The baby was born dead. It’s mother, still unaware the love of her labour was lost, lay on the edge of the rusted, rickety operating table, slowly bleeding into a green plastic bucket. The gas stove they had used to boil water for the delivery was still burning beside her and the potassium drip had fallen to the floor. It’s tube was twisted and the needle in her wrist must have hurt. She looked drained and she was sighing in that large, bare theatre; she sounded louder than she could have been. The door to the labour room in Kargil’s district hospital was ajar and I had strayed in accidentally looking for a doctor to talk to. There was pain in her eyes and shame in mine. She needed help and I was frozen and inadequate.The lone doctor and the lone nurse had probably been trying to revive the baby but they arrived shortly. In the cold corridor outside the theatre, there were three more women in the throes of labour, their crying children and their worried husbands, a man with a broken leg waiting for the technician to arrive and open the X-ray room, a young girl wrapped in rags and shivering in fever, and another waiting for a glimpse of her mother, the one who had just lost her new-born and didn’t even know.Most patients weren’t even bothering to ask when they might hope to get attention. For them it seemed solace enough to just be in a hospital and know a doctor was somewhere around. “We have now got used to little consolations,” said an old man waiting with his pregnant daughter-in-law. “The hospital is still functioning and we have managed to get here from Kaksar in the middle of this shelling. Isn’t that great?”The backwash of battle had invaded civilian life all along the frontier and left everything disrupted in its wake: essential supplies, transport, schooling, medical care and much else that goes with normalcy. At any given time the Kargil district hospital had only two doctors and a handful of nurses on duty. The administration was having to fight its own little battle against opportunistic absenteeism and laggardness. Not just in the hospitals but in other district establishments as well. “The shelling has become a convenient excuse for people not to report to work and most of those who do are only marking attendance. You can’t argue too harshly against their concern for safety,” a senior district official told me.They had suddenly found themselves engaged on too many new fronts. Large-scale migration had opened a whole catalogue of logistical problems which they couldn’t even begin to address. People were unhappy and protesting about lack of sanctuary and rations.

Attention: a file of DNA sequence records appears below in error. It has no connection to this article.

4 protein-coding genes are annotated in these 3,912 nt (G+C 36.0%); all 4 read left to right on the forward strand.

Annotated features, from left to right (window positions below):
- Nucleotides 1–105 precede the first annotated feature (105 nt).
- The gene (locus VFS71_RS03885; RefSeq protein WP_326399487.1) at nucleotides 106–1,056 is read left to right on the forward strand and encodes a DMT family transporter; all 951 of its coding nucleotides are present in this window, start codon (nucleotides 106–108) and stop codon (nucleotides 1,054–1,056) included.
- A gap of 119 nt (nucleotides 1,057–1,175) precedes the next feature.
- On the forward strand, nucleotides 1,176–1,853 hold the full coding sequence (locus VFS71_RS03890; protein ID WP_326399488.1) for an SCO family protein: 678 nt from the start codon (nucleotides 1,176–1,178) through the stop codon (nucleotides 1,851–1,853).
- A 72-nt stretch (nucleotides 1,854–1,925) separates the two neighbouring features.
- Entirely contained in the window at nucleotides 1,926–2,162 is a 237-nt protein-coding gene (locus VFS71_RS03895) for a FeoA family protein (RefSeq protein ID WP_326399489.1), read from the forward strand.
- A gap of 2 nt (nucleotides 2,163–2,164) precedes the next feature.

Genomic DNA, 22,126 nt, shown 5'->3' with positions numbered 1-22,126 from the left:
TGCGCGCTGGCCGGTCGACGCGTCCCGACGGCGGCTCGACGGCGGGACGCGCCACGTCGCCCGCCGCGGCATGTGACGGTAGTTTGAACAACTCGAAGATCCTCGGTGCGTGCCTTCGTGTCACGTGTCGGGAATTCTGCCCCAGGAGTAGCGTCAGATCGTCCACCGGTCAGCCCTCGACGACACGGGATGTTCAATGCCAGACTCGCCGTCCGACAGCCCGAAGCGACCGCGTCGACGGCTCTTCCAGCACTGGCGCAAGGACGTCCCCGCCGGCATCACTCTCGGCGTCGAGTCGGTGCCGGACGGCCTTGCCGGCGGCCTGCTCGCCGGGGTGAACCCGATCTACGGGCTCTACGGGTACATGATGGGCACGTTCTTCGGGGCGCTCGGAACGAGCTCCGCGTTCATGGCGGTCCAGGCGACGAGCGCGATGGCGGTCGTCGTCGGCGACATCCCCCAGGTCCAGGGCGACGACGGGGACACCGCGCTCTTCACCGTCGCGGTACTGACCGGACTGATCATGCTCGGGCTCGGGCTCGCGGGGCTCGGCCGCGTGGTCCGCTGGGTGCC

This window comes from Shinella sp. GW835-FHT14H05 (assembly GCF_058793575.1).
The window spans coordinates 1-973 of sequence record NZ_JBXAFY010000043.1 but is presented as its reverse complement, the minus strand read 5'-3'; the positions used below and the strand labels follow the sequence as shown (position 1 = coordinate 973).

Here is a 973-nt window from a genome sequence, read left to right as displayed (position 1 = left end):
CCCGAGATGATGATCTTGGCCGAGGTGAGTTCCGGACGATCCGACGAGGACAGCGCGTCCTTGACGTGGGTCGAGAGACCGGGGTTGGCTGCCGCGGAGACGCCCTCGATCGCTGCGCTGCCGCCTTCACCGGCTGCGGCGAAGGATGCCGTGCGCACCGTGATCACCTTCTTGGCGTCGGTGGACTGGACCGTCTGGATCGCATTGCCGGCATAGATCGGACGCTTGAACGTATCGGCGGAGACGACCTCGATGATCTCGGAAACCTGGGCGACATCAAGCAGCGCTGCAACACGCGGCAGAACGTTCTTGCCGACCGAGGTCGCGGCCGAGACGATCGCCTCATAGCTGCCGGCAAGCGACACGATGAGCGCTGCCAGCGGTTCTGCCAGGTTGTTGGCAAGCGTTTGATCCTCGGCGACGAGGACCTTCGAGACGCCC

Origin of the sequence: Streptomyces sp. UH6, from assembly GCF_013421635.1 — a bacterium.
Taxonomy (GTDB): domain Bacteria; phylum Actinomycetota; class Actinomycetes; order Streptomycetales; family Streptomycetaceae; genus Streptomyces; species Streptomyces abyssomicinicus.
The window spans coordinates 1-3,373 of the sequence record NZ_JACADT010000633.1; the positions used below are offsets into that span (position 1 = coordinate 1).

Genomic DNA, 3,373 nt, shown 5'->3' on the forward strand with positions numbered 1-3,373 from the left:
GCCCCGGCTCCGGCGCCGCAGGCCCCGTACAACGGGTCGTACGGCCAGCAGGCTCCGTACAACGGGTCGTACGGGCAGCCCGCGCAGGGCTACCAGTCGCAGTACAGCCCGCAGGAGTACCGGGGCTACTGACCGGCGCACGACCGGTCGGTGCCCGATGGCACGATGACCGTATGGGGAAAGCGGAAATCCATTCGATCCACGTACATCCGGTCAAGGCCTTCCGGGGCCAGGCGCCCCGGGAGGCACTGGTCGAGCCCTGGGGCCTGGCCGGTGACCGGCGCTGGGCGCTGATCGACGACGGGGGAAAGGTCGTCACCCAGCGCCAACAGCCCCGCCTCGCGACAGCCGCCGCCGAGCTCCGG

But civic problems were taking a backseat as Kargil turned into a novelesque crisis-ridden frontier town buzzing with profiteers fleecing people in distress, and enemy spies and double agents feeding information to people across. “Trouble brews on every front and we have too much to cope with,” the district official said.